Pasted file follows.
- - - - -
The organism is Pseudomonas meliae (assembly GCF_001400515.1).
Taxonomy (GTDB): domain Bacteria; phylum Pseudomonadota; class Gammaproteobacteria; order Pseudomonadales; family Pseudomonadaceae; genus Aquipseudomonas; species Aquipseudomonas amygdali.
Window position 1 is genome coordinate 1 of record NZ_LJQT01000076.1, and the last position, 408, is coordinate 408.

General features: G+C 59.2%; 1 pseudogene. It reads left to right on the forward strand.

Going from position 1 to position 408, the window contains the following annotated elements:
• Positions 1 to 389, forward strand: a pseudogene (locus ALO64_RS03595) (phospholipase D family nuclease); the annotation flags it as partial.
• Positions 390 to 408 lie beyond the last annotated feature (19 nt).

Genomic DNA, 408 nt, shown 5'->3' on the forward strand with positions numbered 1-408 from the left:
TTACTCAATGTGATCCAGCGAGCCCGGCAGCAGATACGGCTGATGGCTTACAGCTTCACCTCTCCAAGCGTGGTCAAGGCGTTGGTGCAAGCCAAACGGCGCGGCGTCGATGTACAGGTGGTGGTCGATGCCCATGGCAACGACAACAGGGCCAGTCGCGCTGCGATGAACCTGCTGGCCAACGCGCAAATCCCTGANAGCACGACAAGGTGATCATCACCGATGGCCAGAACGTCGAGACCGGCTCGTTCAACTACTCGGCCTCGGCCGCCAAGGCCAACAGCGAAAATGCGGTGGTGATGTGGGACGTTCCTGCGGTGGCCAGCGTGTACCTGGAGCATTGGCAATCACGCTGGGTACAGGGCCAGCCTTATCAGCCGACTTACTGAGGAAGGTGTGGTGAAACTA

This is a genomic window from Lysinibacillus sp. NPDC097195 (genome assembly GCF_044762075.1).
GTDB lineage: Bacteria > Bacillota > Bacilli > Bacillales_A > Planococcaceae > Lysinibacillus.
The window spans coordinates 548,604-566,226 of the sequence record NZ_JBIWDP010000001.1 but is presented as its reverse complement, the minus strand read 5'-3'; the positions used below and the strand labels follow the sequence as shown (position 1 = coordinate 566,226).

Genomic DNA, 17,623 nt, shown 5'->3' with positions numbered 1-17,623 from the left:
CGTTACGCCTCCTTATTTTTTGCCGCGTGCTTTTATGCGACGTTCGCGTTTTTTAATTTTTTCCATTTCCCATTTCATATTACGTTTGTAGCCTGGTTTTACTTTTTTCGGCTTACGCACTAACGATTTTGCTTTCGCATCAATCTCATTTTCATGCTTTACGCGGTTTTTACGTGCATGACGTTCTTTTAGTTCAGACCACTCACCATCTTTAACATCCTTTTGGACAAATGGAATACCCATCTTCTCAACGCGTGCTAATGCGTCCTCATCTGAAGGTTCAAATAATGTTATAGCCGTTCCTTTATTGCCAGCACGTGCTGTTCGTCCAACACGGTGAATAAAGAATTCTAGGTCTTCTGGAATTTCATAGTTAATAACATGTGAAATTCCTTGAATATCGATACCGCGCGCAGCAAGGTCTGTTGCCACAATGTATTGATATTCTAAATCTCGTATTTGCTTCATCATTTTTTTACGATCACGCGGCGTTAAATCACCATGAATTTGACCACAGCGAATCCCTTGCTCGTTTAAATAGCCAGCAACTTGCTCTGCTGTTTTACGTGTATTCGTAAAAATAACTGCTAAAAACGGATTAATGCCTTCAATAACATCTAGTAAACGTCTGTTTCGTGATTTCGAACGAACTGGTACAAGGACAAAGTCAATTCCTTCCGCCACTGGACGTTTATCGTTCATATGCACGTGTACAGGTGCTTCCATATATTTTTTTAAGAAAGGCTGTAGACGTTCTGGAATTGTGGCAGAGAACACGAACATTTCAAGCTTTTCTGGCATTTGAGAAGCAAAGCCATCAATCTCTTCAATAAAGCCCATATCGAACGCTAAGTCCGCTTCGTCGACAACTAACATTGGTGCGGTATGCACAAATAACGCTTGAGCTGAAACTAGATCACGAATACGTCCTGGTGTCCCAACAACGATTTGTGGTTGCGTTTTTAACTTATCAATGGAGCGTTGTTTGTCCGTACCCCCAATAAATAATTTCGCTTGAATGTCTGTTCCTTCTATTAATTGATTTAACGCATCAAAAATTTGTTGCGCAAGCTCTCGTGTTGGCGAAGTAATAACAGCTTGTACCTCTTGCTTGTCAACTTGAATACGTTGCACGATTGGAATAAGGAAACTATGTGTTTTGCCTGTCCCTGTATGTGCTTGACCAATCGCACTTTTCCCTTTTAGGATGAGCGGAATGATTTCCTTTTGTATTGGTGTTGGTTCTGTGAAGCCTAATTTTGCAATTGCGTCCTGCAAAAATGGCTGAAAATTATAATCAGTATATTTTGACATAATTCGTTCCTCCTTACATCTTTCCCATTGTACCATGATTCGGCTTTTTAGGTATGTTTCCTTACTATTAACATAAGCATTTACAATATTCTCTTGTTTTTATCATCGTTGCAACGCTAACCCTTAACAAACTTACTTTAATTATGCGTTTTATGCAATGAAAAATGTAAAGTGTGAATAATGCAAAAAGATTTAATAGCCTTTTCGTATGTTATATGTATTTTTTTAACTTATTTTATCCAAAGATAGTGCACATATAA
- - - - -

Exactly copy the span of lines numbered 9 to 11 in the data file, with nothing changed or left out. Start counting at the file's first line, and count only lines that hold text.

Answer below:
TTACTCAATGTGATCCAGCGAGCCCGGCAGCAGATACGGCTGATGGCTTACAGCTTCACCTCTCCAAGCGTGGTCAAGGCGTTGGTGCAAGCCAAACGGCGCGGCGTCGATGTACAGGTGGTGGTCGATGCCCATGGCAACGACAACAGGGCCAGTCGCGCTGCGATGAACCTGCTGGCCAACGCGCAAATCCCTGANAGCACGACAAGGTGATCATCACCGATGGCCAGAACGTCGAGACCGGCTCGTTCAACTACTCGGCCTCGGCCGCCAAGGCCAACAGCGAAAATGCGGTGGTGATGTGGGACGTTCCTGCGGTGGCCAGCGTGTACCTGGAGCATTGGCAATCACGCTGGGTACAGGGCCAGCCTTATCAGCCGACTTACTGAGGAAGGTGTGGTGAAACTA

This is a genomic window from Lysinibacillus sp. NPDC097195 (genome assembly GCF_044762075.1).
GTDB lineage: Bacteria > Bacillota > Bacilli > Bacillales_A > Planococcaceae > Lysinibacillus.